Even including the pro forma GNPA of Rs 1.3 lakh crore (1.1% of gross advances) and the NNPA of Rs 1 lakh crore (1% of net advances), the GNPA and NNPA of banks stood at 8 , 3% and 2.7%. as at December 31, 2020 compared to 8.6% and 3% respectively as at March 31, 2020.
However, this decline was caused by loan cancellations of Rs 1.1 lakh crore (1 percent of advances) during 9M FY21. In addition, on the basis of restructuring guidelines given by various banks, the overall volume of restructured advances is estimated at 1.3 to 1.5 percent of advances, which is much lower than initial estimates by ICRA.
“While the asset quality and restructuring figures are encouraging, they do not reflect the underlying tensions over banks’ asset quality,” said Anil Gupta, head of the financial sector ratings sector at the Bank. ‘ICRA. “The level of loans in the overdue categories increased after the lifting of the moratorium and the impact on the quality of assets will be spread over fiscal years 21 and 22, as various interventions and relief measures have prevented a significant one-off hit on bank profitability and capital. “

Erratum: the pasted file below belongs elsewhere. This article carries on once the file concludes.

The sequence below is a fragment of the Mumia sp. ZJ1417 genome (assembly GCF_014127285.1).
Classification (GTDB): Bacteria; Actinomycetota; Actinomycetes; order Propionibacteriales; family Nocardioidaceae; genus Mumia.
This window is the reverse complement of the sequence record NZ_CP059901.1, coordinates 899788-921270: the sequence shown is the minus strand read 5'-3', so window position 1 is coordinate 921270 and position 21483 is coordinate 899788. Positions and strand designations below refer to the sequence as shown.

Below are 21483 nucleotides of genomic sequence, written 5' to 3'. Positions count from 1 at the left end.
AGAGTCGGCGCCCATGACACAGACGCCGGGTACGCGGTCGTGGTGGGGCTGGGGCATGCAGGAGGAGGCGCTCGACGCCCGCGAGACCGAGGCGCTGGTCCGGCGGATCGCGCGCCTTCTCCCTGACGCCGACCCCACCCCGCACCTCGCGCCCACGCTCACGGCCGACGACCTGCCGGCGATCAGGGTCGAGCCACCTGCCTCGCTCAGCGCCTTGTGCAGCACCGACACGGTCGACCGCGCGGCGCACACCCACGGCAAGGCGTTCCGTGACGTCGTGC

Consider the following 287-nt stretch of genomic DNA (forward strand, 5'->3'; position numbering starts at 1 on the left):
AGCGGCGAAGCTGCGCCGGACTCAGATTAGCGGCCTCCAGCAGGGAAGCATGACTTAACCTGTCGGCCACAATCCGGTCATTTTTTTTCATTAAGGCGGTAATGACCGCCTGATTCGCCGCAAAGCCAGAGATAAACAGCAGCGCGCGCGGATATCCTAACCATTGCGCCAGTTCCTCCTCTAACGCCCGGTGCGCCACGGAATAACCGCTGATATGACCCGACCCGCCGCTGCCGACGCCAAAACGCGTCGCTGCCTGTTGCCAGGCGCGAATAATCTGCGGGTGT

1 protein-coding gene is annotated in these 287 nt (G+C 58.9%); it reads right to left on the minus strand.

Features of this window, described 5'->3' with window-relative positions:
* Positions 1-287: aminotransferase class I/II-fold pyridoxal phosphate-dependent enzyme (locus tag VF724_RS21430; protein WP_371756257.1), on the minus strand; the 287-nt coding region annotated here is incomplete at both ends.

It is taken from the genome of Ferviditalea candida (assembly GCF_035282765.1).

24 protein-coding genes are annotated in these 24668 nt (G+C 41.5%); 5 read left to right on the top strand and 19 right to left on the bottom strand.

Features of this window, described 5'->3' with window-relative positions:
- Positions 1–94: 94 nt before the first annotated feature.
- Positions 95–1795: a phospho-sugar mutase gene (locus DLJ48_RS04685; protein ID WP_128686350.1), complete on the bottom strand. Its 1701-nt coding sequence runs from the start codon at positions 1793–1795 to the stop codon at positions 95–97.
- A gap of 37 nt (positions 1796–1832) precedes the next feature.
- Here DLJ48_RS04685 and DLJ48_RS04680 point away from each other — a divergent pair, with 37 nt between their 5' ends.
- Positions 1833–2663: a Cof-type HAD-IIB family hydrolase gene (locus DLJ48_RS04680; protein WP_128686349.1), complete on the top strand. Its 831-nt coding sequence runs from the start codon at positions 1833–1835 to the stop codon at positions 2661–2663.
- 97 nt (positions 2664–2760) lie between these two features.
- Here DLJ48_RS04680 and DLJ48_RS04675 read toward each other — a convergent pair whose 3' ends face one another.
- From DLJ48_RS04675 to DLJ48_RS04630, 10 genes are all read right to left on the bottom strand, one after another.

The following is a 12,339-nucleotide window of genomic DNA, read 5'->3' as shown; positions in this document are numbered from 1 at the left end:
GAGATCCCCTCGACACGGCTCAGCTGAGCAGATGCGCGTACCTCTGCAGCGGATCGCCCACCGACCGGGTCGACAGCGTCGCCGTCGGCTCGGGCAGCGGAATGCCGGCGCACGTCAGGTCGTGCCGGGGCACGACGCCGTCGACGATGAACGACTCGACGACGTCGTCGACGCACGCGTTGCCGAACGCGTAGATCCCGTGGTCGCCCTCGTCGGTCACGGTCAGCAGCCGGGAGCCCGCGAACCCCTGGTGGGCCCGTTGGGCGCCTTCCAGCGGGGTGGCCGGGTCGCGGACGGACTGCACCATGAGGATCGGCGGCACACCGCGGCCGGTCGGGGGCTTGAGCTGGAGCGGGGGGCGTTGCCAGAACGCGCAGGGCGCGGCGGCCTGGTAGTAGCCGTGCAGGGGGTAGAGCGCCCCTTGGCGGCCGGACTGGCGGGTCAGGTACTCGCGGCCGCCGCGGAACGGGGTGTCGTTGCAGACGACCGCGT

Despite the impact of the Covid-19 pandemic on borrowers’ debt service capacity, the new gross slippages for banks were well below Rs 1.8 crore lakh (2.7% of advances on an annualized basis ) during 9M FY2021 compared to Rs 3.6 crore lakh (4.1 percent) in FY 20. This was motivated by various relief measures such as the moratorium on loan repayments, the status quo on asset classification and extended liquidity to borrowers with secured emergency line of credit.
As the impact of these interventions wears off, pressures on asset quality are likely to resurface. ICRA expects GNPA (excluding depreciation) to decrease from 9.6 to 9.7% by March 31, 2021 and from 9.9 to 10.2% by March 31, 2022, compared to 8.6% as of March 31, 2020.